My previous post explained my challenge to read the 16 “Books That Shaped Art History” in 2016. You should consult that book for serious or academic criticism since what follows are simply personal responses to reading these books.
I grew up with the gothic. My small Ayrshire town is dominated to this day by a twelfth century Cistercian Abbey. But, this being a very protestant Scotland and not northern France, the Abbey is in ruins and what decoration there was is long gone apart from a single, heavily worn carving of what may be Adam and Eve.
To be fair, as Umberto Eco tells me, the Cistercians were never that keen on over luxuriant church decoration. There is a Cistercian statute that denounces the misuse of gold, silk, silver, stained glass, sculpture , paintings and carpets. That sounds remarkably like the views of the church that currently occupies what would have been the main aisle of the Abbey. And it’s the reformation that Emil Mâle blames for the loss of knowledge about the meaning of 13th century religious art which his book “L’Art religieux du XIIIe siecle en France: Etude sur l’iconographic du Moyen Age et sur see sources d’inspiration” attempts to redress.
For something written by a French academic, in a niche field, in 1898, it is a remarkably accessible book. The prose is clear, pithy even, and often quotable, starting with the opening line:
“To the Middle Ages art was didactic.”
It then launches into an iconographic study of the stained glass and sculptures on and in the 13th century cathedrals at Chartres, Notre Dame Paris, Amiens, Laon and Sainte-Chapelle. It is almost exhaustingly immersive. You are fifty pages in before there is any let up in the – this image means this, it comes from this medieval manuscript – approach. I find myself taking him at his word since I have no knowledge of the books he refers to and the case he makes does appear compelling.
As the essay by Alexandra Gajewski on the book makes clear, Mâle’s life was dominated by “order, disciple and education” and it is that intense focus that means the book is still in print today. It is also my main problem with the book. After a few hundred pages you crave a personal comment, a little human detail or, at the very least, an appreciation of the art rather than a explanation of its meaning. I want him to say not just “this is a statue of the Virgin standing above the burning bush” but look how serene it is.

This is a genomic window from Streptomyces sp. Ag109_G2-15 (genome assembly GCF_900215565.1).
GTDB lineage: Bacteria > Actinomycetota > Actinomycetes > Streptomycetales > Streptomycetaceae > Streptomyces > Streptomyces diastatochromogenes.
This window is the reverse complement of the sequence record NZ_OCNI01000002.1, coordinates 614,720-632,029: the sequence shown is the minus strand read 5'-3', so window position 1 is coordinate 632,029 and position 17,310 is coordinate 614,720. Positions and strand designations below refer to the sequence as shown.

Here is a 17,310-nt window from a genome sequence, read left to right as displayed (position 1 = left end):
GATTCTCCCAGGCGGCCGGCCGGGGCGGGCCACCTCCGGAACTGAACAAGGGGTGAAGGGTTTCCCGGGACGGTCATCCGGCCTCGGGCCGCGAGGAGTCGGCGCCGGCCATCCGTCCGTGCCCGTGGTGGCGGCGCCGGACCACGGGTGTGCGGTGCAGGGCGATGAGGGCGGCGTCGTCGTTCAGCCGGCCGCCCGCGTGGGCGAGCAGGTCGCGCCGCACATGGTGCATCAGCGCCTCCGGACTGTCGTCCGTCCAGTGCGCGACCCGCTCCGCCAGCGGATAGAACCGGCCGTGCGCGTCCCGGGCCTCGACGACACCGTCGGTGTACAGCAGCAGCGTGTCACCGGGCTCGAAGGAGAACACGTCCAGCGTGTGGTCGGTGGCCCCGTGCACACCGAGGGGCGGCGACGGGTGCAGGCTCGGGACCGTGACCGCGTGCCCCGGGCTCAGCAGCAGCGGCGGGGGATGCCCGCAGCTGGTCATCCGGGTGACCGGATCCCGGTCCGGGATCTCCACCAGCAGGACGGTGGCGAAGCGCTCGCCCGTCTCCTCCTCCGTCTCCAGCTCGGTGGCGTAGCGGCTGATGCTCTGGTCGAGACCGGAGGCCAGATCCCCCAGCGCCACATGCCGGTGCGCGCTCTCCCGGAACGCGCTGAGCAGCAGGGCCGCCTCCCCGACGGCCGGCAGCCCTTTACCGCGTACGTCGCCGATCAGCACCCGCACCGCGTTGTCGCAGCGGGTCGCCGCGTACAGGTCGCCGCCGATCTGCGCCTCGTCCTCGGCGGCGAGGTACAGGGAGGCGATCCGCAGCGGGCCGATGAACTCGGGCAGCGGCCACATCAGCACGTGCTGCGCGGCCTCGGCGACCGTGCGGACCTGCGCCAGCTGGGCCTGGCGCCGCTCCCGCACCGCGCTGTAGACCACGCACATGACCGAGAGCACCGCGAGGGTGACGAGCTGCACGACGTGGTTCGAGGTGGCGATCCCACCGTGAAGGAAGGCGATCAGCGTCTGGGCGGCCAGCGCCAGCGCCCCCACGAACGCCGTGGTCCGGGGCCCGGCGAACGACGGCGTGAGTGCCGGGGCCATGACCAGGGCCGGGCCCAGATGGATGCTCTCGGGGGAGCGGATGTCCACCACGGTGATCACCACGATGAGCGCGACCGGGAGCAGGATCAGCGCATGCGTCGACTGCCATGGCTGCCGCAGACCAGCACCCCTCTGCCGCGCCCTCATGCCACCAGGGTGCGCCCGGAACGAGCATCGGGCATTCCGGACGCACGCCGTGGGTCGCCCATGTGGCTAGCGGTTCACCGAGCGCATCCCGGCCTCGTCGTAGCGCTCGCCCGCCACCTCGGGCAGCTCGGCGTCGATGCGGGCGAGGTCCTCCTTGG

I want to know more about the artists – did they understand what they were portraying and why or did they simply cary out specific commissions from the clergy? Who decided on the overall plan for the decoration? Mâle does mention this issue but only, in passing, in the final pages of the book.
I suspect these minor criticisms (I am not, as others seem to be, that concerned that is is so centred on French art) are very 21st century views since this really is a book about iconography and theology. I have learnt a lot of theology from this book, some of which is very helpful for looking at later religious art.
The book was illustrated and it certainly helps to see examples of what is described in the text but I did find myself looking up images on the internet (I suspect this will be common for these early books). Modern, high definition, colour reproductions really help appreciate the beauty of the images, especially with the stained glass which, given the limitations of the time, is represented by line drawings.
I’m glad I read this. I would never have done so without the prompt from the The Books that Shaped Art History. I fear however that the next time I go to Paris and stand at the foot of Notre Dame I will be a very boring person to be near.
Next up: Bernard Berenson “The Drawings of the Florentine Painters”
I read, the still in print, Dover (2000) unabridged “Religious Art in France of the Thirteenth Century” a republication of the work originally published in New York in 1913.
I also read Umberto Eco’s “Art and Beauty in the Middle Ages“, Yale University Press, 1986, originally published 1959.